We have run through the auto setup wizard once to gain a feel for the process but, we will be using it again once we have finished the physical installation. This uses the microphone to measure volume and phase changes at your 1st, 2nd and 3rd favourite seating positions and then optimises the sound for you speaker set up. Having done this once we were quite impressed with the results.

One useful feature we have found is the ability to control each source signal level. In particular our BT Vision box is quite quiet compared to the other sources we use. In the audio setup menu it is possible to boost each source (+12dB in this case).

Networking

By default the AVR-1912 uses DHCP to obtain an IP network address. If you want to use some of network management features, then it is better to use a fixed IP address. You can also configure the networking capability to be on whilst in standby mode, to allow remote control via the network interface. This will use more power though.

In Use

In standby mode the AVR-1912 uses about 2W of power (3W when using network standby feature). When in use this rises to ~50W. We like the fact that displays and lights are quite subtle. The power button has a ring around it. This is off when in standby mode, red when in network on standby and green when on. There is a noticeable clunk as the relays switch on power up or input selection but, it is quieter than the Marantz SSR5300 it replaces in this respect.

It is not immediately obviosu but adjusting the audio settings affects the the current input source only and these are also remembered for each input source.

Restorer

From the user manual: Compressed audio formats such as MP3, WMA (Windows Media Audio) and MPEG-4 AAC reduce the amount of data by eliminating signal components that are hard for the human ear to hear. The RESTORER function generates the signals eliminated upon compression, restoring the sound to conditions near those of the original sound before compression. It also corrects the sense of volume of the bass to obtain richer sound with compressed audio signals.

It has three modes and an 'off' setting. The default for most inputs is off and 'mode 3' for the iPod and NET/USB inputs. The most convenient way to change the restorer setting is via the Denon iPhone/iPod app. We tend to leave it in 'mode 3' for iPod/AirPlay use and it does improve the sound quality when using MP3 tracks at high bit rates (~200bps VBR or 320Kbps).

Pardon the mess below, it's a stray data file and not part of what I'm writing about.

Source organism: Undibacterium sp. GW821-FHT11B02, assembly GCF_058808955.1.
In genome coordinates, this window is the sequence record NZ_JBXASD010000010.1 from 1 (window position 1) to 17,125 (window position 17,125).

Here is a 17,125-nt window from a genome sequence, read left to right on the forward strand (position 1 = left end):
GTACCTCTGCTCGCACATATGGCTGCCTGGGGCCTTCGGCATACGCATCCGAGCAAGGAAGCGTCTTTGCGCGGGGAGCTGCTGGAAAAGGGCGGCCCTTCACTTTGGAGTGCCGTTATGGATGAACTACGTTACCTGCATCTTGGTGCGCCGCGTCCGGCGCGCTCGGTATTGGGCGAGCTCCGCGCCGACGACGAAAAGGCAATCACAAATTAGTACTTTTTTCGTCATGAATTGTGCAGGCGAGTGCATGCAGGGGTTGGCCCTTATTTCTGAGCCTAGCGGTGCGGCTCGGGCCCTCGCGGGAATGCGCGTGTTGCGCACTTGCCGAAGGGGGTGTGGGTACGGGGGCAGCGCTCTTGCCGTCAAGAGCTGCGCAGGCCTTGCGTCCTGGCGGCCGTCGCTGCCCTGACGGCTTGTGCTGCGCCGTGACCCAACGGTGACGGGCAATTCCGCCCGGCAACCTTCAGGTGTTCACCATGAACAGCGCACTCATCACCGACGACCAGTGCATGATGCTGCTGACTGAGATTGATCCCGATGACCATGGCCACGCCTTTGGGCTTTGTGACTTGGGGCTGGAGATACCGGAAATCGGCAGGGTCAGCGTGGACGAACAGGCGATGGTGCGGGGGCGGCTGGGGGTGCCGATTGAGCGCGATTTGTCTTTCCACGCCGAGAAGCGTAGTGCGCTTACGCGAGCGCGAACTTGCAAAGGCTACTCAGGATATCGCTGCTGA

DLNA

The AVR-1912 is both a DLNA player and DLNA media renderer. It only supports playback of music and photos though (no video). As with most DLNA media renderers, the range of video formats supported is minimal.

On our Windows 7 laptop we could see the AVR-1912 as a network device. A right-click and 'install' installs the drivers required to right-click on content and stream it straight to the device as a DLNA media renderer. Whilst we could get MP3 music files to play, displaying photos just didn't seem to work.

As a media player the AVR-1912 can see our DLNA media servers OK. It will only play music and photos though. The photo display is disappointing too, with the picture quality being poor and the aspect ratio wrong.

Apple AirPlay

We could immediately see the 'DENON:[AVR-1912]' device available in iTunes for streaming via Apple AirPlay and it was also visible to iPhones and iPods in our home. It is possible to stream music to the AVR-1912 but it doesn't display video. This is a real shame and we hope it arrives in a later software update.

If you have turned configured the 'network on standby' feature, then the AVR-1912 will turn on when an attempt is made to play music through it using AirPlay. This is a neat feature and the AVR-1912 will automatically switch on and start playing, though it takes a few seconds to start up.

If you are playing through iTunes and have checked 'Allow iTunes control from remote speakers', then you can use the AVR-1912 remote control to pause, skip, etc. whilst playing.

iPod/iPhone Dock

The AVR-1912 has a USB port on the front to dock an iPod, iPhone or any other USB storage device. It can also supply 1.0A for charger of devices too. This would not be enough for an iPad. It would be better if the USB port was on the back of the device so that you could leave an Apple cable and proper Apple dock connected.